Things to Do in London Round UnCon Time


Gone But Not Forgotten
Aug 10, 2005
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I was just reading article on the occult Battle of Britain, the new issue of the FT (267) and I noticed that there's an exhibition of the work of Austin Osman Spare on. This one looks like a good choice for the Friday, before the UnCon:

Austin Osman Spare: Fallen Visionary
Monday 13 September 2010 to Sunday 14 November 2010

The fascinating rise and fall of Austin Osman Spare, who lived and worked in Southwark in the early twentieth century, is charted in a new exhibition this Autumn at the Cuming Museum.

Austin Osman Spare's choice of dream-like, magical themes, his sometimes disturbing imagery and his other-worldly life and attitude have meant his work has both admirers and detractors.

But he was also a fine and much-admired draughtsman and figurative artist, and left a fascinating visual record of his Southwark neighbours and acquaintances.

Spare rejected much of the art establishment of the time and followed his own path, despite an early promise of fame and fortune.

This made him an outsider in the art world but his life and work continue to inspire new generations of artists, musicians and writers.

The exhibition will feature Spare's work from the Southwark Art Collection and loans from many private and institutional collectors. It will be the largest showcase of his work in a public museum since his death in 1956.

The exhibition is being curated by Stephen Pochin and Chris Jordan in conjunction with the Cuming Museum.

To accompany the exhibition, there will be a series of fascinating talks by renowned speakers, private views and other activities. A final list of events can be found on the Austin Osman Spare events page.

For further information please contact the Cuming Museum on 020 752 52332 or email: [email protected].

Please note the museum is open Tuesday to Saturday only.
This looks v. tempting, don't know if I can make it, though.

Temporary exhibitions
Austin Osman Spare: Events

We will have a confirmed titles and exact times for each of these talks in order for you to book them very shortly. In the meantime please do not hesitate to contact us.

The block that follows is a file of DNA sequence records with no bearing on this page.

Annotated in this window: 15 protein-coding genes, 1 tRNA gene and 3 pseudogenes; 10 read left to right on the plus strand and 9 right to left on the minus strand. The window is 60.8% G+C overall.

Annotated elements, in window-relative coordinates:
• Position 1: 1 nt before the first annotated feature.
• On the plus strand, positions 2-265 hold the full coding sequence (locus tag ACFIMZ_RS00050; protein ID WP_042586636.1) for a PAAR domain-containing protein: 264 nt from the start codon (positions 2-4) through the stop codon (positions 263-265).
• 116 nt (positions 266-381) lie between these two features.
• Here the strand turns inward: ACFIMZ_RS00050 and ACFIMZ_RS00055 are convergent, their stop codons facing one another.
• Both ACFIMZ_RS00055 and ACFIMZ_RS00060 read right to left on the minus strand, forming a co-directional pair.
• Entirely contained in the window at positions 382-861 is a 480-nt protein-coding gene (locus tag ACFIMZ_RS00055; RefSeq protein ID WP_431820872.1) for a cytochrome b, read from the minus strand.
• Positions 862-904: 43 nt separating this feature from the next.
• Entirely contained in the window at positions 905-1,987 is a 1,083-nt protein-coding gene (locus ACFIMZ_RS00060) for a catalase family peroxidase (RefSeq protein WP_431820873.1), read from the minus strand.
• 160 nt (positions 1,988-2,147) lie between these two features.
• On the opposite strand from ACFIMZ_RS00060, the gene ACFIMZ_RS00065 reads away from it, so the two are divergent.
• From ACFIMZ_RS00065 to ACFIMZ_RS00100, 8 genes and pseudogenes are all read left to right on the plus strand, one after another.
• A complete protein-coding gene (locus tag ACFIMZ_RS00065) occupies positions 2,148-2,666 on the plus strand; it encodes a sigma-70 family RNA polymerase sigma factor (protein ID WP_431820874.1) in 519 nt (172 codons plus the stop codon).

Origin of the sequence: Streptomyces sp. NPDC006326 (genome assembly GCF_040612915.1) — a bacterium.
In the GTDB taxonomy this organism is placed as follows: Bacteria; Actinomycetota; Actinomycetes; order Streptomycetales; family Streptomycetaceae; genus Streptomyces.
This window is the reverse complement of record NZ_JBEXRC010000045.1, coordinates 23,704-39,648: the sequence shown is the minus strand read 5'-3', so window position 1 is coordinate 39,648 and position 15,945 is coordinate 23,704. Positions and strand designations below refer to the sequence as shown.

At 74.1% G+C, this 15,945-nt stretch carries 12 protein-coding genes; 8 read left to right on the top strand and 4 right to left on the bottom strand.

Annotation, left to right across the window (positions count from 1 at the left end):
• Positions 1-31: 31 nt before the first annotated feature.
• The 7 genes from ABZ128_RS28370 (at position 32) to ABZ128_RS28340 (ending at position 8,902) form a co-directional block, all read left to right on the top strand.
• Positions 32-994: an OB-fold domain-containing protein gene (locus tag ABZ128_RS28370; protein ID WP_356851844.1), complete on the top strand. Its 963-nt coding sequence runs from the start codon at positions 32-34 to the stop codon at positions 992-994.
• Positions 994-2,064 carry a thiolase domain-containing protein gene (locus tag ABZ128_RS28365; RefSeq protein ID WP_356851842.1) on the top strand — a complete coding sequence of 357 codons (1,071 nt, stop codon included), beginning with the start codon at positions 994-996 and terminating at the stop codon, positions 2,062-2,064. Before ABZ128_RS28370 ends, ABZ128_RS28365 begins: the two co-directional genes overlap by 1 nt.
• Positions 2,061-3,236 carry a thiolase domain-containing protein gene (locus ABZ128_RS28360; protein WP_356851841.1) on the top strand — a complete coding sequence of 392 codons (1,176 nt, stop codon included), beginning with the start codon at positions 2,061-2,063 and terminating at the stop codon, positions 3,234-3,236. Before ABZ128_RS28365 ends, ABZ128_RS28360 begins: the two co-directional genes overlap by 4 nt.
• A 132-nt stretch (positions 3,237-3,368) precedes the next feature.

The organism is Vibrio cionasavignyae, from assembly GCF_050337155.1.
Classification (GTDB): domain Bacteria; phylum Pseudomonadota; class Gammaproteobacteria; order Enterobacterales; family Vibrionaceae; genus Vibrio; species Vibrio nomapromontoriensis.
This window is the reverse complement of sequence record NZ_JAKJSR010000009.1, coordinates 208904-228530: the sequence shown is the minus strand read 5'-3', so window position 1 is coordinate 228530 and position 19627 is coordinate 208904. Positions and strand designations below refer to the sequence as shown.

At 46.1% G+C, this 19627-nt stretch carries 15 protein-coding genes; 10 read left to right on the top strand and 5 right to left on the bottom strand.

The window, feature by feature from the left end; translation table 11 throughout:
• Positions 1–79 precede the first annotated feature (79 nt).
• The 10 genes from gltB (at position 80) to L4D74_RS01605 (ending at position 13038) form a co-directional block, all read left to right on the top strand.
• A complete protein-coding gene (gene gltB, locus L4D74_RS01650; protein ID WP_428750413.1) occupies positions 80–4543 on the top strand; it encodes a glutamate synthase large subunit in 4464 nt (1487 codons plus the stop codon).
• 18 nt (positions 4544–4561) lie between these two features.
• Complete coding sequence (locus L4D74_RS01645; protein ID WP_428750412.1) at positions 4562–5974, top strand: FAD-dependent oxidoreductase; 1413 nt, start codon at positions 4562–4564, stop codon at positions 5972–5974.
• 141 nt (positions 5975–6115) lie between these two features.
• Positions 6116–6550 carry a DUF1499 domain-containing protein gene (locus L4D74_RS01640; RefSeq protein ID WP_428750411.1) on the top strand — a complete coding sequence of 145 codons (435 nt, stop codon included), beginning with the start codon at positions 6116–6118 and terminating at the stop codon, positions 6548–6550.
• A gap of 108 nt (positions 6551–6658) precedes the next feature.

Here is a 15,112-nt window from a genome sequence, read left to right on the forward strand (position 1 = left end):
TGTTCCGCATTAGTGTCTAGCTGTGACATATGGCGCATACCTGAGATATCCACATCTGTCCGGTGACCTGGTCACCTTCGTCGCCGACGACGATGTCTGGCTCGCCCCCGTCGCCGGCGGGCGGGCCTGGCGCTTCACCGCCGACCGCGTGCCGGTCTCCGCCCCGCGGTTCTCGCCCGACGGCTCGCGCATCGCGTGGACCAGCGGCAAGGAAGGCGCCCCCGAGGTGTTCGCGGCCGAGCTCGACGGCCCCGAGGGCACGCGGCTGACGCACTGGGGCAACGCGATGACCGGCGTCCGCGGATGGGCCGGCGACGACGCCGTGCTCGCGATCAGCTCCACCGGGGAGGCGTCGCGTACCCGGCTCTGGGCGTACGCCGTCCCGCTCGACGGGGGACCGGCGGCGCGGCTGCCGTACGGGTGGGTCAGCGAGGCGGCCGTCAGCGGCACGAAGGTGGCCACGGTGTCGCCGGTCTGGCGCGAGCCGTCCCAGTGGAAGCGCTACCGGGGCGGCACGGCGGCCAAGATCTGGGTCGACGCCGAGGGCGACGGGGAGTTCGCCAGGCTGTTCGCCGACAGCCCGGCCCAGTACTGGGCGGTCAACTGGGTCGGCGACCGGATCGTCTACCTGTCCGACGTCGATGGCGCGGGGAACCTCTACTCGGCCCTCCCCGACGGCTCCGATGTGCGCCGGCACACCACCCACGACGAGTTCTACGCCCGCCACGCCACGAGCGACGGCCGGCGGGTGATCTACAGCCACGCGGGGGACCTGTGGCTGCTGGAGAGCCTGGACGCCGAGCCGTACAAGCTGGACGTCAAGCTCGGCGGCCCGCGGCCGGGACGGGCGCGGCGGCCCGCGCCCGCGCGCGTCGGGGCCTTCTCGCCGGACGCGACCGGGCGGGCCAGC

Talks List latest at 25 August 2010 all at Cuming Museum (may be subject to change).

Each talk costs £10 full price, £6 to Southwark residents and students on receipt of proof.

You may pay in advance by cheque or cash, in person or by post. You may pay on the day if you have booked but in advance is preferable.

You must book your talks attendance in advance by either phoning us or emailing us. We will then send you confirmation of your place or places and so your full contact details will be required.

For details of other Cuming Museum events visit our events page.


Into the Twilight Zone: Hypnagogia and the Creative Act

Thursday 21 October, 6pm.

Gary Lachman.

Each night as we fall asleep and each morning as we awake, each of us enters a strange, liminal zone, somewhere in between sleeping and waking. This threshold consciousness is known as the hypnagogic state, and it has been a source of inspiration for artists and poets for centuries.

Austin Osman Spare made use of this weird inner no-man's land, but so did other creative characters, such as Edgar Allan Poe and the Surrealists as well as mystical thinkers such as Rudolf Steiner, Emanuel Swedenborg, and Carl Jung. This talk will explore the hypnagogic landscape and show how it presents each of us with a doorway into another world.

Gary Lachman is the author of several books on the link between consciousness, culture, and the western inner tradition, most recently Jung the Mystic: The Esoteric Dimensions of Carl Jung's Life and Teachings. He is a regular contributor to Fortean Times, Independent on Sunday, Guardian and other journals in the UK and US and is a frequent guest on Radio 3 and 4.



Beloved of Ra
Aug 3, 2003
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The Doctor Who Experience still appears to be at Kensington Olympia, have to say it comes very highly recommended by me.

The ride/walk part of it is mostly new-who but the exhibition has a lot of props and costumes from the original series, including the 'giant robot'.



Disturbingly familiar
May 28, 2003
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An easy and perennial treat is a quiet wander down the Victoria Embankment at night, around Cleopatra's Needle in the hope to spot the unidentified ghostly suicide that is reputed to haunt the spot. To warm one up, a tourist could take 10 mins to walk to The Sherlock Holmes public house (10 Northumberland Street, St Jamess WC2N 5DB). They do good food, a reasonable selection of drink ... and a reverential nod to the creator of Sherlock Holmes, the supporter of the Cottingley Fairys and a firm believer in Faerie - if only to support his poor father who was lost in delusion.


Gone But Not Forgotten
Apr 15, 2002
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If you fancy more gruesome stuff, maybe try the Hunterian Museum - they currently have one exhibition called The Diary of a Resurrectionist (scroll down the page a bit for the details). The museum is worth a look too!